Superficial Continuity [Pry]

LOCATION: 1980 Paraguay St. - Rosario, Argentina.



Matías Imbern

Marcelo Mirani



Agustín Ramonda [Project Leader]

Constanza Marchisio [Project Manager]

Nicolás Scioli [Construction Manager]

Rocío Figuera [Warped Bricks Research]

Francisco Valdez / Leandro Granitto / Mateo Gagliardo [Warped Bricks Production]

Alessia Chiavon / Eugenia Mirande [Logistics]

Franco Montico [Planning]

Rocío Figuera [Graphics]

Andrés Bertoni [Renders]

Lisandro Fernández [Renders]


Ing. Civil Gustavo Bordachar


YEAR 2018



The project is located in Rosario's downtown first perimeter ring, near the gastronomic pole of Pellegrini Avenue, on an urban corridor (Paraguay Street) that admits a maximum building height of 31.5m. In the lot, narrow and of irregular geometry, the presence of a neighboring high-rise building stands out to the south, and towards the north, the low-rise building of the Universidad Católica Argentina. That is why the vertical circulation core of the building leans towards the southern party wall, thus optimizing the potential area of lighting and perimeter ventilation of the project, seeking the best orientations.


As a formal strategy, the building is worked from a brick envelope that generates a surface continuity, which is drilled through two patios that exploit the shape of the lot (a small one in front and a larger one at the back) and the orientations/visuals mentioned before. Next, two incisions are made in the front and back, serving to provide greater privacy between the units, as well as providing them with a greater amount of natural light. In turn, the hallways are provided with ventilation and natural lighting. Small units (loft) coexist in the building on the lower floors with one and two-bedroom apartments located on the upper floors. It is this mix of typologies that gives formal heterogeneity to the project. When the brick envelope is interrupted by the different design operations that respond to each typology, the reinforced concrete structure is exteriorized, emerging as an expressive element of the project.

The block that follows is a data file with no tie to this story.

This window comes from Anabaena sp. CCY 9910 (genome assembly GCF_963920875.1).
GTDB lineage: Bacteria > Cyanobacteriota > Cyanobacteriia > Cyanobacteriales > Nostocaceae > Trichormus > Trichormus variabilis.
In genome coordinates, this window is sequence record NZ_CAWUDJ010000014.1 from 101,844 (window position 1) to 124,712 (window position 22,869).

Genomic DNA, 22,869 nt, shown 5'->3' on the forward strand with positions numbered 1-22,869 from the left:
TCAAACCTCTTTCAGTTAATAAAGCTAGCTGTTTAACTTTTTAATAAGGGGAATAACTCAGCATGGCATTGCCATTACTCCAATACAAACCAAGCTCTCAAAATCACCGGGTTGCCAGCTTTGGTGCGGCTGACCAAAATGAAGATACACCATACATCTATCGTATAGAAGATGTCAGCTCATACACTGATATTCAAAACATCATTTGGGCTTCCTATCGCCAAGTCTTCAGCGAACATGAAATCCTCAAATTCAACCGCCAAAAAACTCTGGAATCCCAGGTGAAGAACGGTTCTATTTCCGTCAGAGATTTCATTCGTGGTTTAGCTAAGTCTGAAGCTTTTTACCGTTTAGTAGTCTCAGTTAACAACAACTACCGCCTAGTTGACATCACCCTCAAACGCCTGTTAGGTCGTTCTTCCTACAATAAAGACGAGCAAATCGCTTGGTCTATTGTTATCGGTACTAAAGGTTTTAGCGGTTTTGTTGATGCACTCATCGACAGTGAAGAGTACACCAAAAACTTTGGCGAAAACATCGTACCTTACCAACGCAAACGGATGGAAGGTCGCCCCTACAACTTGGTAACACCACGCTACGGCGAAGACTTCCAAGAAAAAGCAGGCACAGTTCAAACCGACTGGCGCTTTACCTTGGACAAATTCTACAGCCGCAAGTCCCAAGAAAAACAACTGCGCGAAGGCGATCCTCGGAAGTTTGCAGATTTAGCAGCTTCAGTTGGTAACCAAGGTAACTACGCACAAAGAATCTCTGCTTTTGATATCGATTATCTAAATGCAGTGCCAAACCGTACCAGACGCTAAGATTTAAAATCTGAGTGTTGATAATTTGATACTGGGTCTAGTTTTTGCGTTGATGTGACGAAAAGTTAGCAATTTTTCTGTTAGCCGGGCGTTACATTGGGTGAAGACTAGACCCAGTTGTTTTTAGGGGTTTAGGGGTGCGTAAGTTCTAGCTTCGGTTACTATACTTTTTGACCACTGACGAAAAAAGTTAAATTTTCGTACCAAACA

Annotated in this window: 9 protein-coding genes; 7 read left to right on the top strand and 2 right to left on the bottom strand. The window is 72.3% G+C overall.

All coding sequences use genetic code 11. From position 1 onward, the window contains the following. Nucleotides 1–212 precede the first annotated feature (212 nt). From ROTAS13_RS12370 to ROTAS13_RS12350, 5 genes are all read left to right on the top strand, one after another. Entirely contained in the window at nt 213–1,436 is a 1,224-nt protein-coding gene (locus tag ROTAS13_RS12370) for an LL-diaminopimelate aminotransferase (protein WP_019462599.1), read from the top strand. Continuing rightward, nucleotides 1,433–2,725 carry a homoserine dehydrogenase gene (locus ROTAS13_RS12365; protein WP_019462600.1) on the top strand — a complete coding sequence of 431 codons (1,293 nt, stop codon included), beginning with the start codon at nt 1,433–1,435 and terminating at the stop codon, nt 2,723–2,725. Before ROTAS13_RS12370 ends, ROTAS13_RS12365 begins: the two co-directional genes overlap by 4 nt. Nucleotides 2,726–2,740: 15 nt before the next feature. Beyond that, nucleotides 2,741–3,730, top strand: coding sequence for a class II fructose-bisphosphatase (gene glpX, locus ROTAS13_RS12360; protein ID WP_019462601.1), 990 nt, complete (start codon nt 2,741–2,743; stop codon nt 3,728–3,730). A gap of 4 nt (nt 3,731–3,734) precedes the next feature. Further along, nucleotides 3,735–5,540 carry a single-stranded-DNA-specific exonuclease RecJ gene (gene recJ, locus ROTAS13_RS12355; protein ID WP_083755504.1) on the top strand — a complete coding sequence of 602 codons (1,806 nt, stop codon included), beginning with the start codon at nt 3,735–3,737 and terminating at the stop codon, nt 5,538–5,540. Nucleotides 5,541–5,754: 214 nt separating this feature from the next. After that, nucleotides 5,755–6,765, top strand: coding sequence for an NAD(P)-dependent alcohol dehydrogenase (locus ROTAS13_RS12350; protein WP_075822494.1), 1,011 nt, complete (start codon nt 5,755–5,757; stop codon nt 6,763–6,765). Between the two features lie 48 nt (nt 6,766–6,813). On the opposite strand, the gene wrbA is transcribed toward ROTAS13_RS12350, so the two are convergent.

The brick envelope is worked on by incorporating a series of special pieces called 'Twisted Bricks', worked from ruled surfaces that allow a gradual transition between vertical and horizontal faces, generating a second surface continuity to the scale of the unit (the brick). This sub-system of bricks spreads like a plug-in to the common brick system, giving it new expressive and functional capabilities, solving from its geometry railings, parapets, solar control screens and even earth containers to plant vegetation and form green walls.